Sometimes you plan something but life intends for you to experience something completely different. It is from these instances, when you are shoved outside your comfort zone into a situation you never dreamed you would be in, that you gain the most. Oftentimes we live our lives confined within a protective bubble of safety – of what is known and comfortable. We forget to venture beyond the familiar, explore the great wide unknown, because we are creatures of comfort. But the truly amazing experiences, the ones that change our lives, only happen when we leave that bubble.
This summer I landed myself in one of those experiences. I began my trip to Peru in oblivion, not having the slightest clue what I would be getting myself into, with the sole knowledge that I would be volunteering at a children’s shelter slightly south of Lima for a month. I thought it would be a great opportunity to practice my Spanish, and having done similar volunteer work previously, assumed I was fully prepared.
Slightly south of Lima turned out to be a two-hour drive into isolation – the nearest “town” was a 30-minute drive on a dirt road through the mountains. The shelter was in a village of several hundred people nestled amidst the rocks. An ever-present mist draped snugly over the tops of the mountains and contributed to a semi-claustrophobic feeling. My dusty high-school Spanish proved not as helpful as I’d hoped, as not a single person spoke even one word of English. I vaguely managed to grasp that they needed help with the babies, and that was where I was to work, whereupon they showed me to a bunk bed in a room with 12 cribs and three other bunk beds. That was the sole guidance I received for the duration of the month.
I won’t pretend it magically transformed into a “life-changing” experience. Those first three weeks were miserable. I was in charge of eight toddlers ranging from nine-months to three years old. I was with them 24 hours a day, sleeping next to them at night in my bunk bed and waking up at 5am every morning to start the day. To make matters more dismal, every single one of my kids got sick, which subsequently meant I was sick for the first three weeks. My nights consisted of periodically waking up when one kid or another began crying or coughing, rushing to calm them down before they woke the others, bouncing the baby back to sleep, or giving little Wendy, a three-year-old with bronchitis, her inhaler when she couldn’t breath. The days began to blur into one everlasting snot-wiping, diaper-changing, fly-swatting, whirlwind of time.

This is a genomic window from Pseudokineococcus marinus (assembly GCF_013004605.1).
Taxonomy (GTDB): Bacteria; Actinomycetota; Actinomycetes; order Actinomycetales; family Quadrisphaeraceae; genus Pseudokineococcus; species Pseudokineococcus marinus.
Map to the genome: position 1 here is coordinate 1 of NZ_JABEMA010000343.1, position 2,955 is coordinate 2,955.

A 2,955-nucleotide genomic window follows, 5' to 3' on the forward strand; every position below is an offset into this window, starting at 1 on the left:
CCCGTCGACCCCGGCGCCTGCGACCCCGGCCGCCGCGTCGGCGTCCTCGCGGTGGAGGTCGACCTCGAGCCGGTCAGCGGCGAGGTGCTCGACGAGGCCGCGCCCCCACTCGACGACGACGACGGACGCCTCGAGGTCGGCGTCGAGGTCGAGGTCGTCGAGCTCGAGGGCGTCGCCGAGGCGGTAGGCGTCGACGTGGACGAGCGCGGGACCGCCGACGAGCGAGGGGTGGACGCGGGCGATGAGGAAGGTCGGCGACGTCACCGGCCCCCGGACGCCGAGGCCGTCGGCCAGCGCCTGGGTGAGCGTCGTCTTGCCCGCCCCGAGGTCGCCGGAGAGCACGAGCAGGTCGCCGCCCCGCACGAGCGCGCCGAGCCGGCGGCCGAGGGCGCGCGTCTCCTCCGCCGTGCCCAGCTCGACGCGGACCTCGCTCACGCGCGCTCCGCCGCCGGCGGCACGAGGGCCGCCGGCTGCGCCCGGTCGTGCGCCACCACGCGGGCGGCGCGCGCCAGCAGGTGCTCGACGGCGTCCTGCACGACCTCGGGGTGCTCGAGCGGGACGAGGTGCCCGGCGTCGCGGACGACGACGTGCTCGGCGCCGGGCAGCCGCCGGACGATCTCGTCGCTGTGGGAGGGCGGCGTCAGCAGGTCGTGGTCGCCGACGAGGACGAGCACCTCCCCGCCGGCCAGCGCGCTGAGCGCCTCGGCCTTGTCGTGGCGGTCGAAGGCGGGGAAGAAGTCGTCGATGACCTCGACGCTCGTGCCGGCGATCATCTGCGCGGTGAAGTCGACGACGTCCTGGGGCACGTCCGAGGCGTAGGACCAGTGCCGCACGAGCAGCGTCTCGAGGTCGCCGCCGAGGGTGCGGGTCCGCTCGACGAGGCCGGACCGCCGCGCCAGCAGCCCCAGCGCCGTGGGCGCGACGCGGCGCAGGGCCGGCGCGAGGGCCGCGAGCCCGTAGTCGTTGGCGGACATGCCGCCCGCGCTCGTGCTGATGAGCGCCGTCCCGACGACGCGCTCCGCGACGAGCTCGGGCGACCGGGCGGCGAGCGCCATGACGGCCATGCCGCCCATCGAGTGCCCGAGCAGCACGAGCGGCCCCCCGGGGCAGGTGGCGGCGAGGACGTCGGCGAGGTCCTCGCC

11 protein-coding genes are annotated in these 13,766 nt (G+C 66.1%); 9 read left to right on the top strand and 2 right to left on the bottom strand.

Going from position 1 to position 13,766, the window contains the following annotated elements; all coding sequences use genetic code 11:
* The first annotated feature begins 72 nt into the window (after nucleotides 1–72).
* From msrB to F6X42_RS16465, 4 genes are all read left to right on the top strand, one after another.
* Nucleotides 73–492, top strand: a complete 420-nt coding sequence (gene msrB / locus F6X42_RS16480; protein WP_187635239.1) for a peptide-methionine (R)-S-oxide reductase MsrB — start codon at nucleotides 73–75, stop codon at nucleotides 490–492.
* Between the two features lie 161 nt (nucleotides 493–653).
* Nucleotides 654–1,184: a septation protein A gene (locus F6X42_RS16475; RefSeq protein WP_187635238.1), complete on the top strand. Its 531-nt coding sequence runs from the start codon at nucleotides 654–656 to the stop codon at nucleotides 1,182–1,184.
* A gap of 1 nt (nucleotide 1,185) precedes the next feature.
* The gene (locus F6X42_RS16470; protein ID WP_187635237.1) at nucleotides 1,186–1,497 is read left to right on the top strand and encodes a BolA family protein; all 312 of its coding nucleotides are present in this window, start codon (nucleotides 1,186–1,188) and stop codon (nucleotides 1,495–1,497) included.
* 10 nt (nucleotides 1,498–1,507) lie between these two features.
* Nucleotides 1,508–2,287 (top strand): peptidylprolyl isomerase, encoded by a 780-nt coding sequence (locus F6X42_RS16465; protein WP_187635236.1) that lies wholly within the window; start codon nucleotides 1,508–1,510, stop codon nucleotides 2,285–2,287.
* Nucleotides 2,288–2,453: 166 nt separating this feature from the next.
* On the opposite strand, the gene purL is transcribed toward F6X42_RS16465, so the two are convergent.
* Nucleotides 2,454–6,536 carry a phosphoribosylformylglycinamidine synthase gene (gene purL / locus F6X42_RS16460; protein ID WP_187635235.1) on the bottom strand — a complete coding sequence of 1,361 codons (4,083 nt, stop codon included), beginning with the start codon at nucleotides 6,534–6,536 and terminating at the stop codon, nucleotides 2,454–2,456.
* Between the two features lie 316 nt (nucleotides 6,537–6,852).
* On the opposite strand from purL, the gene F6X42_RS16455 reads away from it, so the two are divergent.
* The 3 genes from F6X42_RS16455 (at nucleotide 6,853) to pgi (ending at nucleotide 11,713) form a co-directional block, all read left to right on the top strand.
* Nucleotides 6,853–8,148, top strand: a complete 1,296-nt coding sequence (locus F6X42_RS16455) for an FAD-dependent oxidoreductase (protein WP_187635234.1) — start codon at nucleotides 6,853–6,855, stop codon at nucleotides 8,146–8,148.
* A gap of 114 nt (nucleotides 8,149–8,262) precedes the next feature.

The reality of the situation hit me when a little one-year-old boy, Tom, began calling me “mama.” Found abandoned on the streets a week before I arrived, Tom was left with nothing. He would transfix me with a gaze, his eyes dark pools of questions looking into mine for answers that I did not have. He remained glued to my side, keeping constant contact with me for fear of further abandonment. Should I leave the room his world fell to pieces and he cried with such devastation, unable to breath with such profound desperation.
Tom was one among roughly a hundred children at the institution, all with variations of a similar story. The children ranged from infants to 18-year-olds, some of whom had been there all their lives. The older children helped care for the younger ones, as well as with other duties such as making bread, cooking, sewing, or working on the farm. This was their reality, and they didn’t question it. The one thing that amazed me each and every day was how full of joy they were. Despite their circumstances, these children embraced life every day with a smile, happier than most people will ever be with a hundred times what they had.
Though I never thought the day would come, eventually my life began to feel routine, even verging on normal. It is amazing what we can adapt to given the chance. I grew to know my kids as if they were my own, and when leaving during the weekends they were all I could think about. The days were exhausting in every way – physically, mentally, emotionally – but to see smiles on their faces, to watch them learn to share, to tuck each one of them in at night, made it worth it.
Before I knew it, my month was finished and it was time to return home. The dreaded day of saying goodbye finally came, and I left a sobbing, heartbroken mess. The shock of having my own bed, the silence of being in a room alone, had once been things I dreamed of but now felt lonely, empty. I was viewing my own life through alien eyes, a new perspective never seen before.
Putting in words what I gained from that experience is impossible. It was, as clichéd as it sounds, a life-changing experience for many reasons. I arrived at the beginning with the intention to give, to dedicate my time to a cause, and yet I left at the end of the month having gained more than I could ever have possibly given.
Image credits: Haley Scheer